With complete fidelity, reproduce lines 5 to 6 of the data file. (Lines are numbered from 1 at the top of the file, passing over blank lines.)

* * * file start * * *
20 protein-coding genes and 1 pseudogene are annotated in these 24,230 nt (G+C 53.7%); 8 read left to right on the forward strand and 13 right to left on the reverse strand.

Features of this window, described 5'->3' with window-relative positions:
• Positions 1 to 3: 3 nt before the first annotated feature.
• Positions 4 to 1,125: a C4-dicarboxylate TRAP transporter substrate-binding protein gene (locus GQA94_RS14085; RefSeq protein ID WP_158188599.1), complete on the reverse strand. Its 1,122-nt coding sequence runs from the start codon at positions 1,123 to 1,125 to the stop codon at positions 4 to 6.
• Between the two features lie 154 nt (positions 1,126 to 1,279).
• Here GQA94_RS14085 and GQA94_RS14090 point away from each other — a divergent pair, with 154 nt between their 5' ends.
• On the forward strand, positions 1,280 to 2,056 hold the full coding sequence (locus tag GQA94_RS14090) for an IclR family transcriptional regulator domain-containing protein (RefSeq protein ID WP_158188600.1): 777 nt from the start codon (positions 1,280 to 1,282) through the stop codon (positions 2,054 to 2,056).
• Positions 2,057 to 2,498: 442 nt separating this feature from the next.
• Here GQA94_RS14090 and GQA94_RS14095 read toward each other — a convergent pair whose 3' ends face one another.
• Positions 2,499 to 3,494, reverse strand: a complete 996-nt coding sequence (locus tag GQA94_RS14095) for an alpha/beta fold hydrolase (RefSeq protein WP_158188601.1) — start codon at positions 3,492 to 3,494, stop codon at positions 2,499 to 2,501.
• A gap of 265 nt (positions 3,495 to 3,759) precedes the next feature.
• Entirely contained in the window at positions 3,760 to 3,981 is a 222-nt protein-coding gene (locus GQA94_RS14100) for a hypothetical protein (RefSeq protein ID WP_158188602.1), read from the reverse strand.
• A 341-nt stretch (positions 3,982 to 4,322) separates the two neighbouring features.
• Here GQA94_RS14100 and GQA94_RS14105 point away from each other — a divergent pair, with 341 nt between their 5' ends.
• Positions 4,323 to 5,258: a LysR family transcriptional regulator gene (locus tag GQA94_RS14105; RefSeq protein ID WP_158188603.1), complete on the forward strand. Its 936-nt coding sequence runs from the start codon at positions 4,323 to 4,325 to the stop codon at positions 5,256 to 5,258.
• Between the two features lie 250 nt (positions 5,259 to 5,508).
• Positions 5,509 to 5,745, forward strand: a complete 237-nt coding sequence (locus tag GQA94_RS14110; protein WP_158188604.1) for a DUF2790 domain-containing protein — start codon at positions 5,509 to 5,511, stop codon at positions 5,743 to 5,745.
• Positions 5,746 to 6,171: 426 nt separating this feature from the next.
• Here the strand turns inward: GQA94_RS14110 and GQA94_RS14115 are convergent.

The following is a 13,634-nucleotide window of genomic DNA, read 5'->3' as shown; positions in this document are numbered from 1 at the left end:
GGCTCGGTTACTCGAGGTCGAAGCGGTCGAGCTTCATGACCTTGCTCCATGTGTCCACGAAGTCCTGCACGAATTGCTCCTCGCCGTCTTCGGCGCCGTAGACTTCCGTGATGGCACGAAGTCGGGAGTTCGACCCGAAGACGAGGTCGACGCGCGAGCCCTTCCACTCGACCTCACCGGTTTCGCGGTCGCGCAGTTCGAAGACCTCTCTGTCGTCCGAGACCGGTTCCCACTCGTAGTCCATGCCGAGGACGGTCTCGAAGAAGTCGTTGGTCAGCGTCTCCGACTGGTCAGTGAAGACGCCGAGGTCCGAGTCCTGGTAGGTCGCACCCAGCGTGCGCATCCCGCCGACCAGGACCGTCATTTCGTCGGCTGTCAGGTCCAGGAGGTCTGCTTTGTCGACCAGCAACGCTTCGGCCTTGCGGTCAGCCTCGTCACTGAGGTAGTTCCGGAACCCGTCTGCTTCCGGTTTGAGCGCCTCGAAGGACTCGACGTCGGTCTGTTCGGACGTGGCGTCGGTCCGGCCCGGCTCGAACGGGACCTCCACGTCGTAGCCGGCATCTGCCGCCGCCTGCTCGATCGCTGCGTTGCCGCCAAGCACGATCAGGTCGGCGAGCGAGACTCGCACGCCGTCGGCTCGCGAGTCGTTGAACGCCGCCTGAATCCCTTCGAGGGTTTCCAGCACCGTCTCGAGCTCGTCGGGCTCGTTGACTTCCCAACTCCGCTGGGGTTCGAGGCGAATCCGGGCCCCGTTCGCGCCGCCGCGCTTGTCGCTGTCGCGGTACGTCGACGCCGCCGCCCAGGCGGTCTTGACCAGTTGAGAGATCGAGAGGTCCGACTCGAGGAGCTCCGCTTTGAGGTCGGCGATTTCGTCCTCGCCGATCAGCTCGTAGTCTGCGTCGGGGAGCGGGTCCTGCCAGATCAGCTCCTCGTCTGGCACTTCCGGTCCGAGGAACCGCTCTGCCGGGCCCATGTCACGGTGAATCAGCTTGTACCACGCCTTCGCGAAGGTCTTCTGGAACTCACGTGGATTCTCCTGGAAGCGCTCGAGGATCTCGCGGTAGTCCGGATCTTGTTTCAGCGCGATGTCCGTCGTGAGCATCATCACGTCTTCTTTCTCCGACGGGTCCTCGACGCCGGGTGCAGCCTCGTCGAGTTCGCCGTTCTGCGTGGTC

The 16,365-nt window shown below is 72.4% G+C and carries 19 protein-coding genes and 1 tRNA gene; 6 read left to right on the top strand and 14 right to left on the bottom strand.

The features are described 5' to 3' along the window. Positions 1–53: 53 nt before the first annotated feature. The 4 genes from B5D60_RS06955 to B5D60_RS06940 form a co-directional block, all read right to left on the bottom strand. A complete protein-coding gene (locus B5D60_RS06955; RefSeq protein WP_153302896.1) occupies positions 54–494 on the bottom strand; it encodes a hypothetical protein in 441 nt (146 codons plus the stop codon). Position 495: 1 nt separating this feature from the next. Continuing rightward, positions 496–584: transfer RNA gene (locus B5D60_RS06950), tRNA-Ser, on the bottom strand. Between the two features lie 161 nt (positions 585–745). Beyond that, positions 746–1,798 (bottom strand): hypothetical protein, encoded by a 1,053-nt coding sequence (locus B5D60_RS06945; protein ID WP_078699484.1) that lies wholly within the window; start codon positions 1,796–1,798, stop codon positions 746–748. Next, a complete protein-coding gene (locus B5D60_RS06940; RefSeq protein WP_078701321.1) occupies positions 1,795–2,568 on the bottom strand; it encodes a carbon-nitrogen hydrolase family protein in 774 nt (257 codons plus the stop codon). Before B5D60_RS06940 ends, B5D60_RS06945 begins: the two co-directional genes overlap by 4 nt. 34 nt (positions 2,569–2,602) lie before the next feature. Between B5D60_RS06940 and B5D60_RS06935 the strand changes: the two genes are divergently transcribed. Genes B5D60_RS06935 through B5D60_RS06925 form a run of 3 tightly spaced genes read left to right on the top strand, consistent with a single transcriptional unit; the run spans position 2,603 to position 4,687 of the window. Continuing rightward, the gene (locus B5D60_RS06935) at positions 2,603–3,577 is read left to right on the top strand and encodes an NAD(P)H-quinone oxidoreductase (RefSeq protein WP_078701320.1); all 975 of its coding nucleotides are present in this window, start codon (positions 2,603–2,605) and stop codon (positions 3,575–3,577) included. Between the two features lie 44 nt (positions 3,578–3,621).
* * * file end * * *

• Between the two features lie 154 nt (positions 1,126 to 1,279).
• Here GQA94_RS14085 and GQA94_RS14090 point away from each other — a divergent pair, with 154 nt between their 5' ends.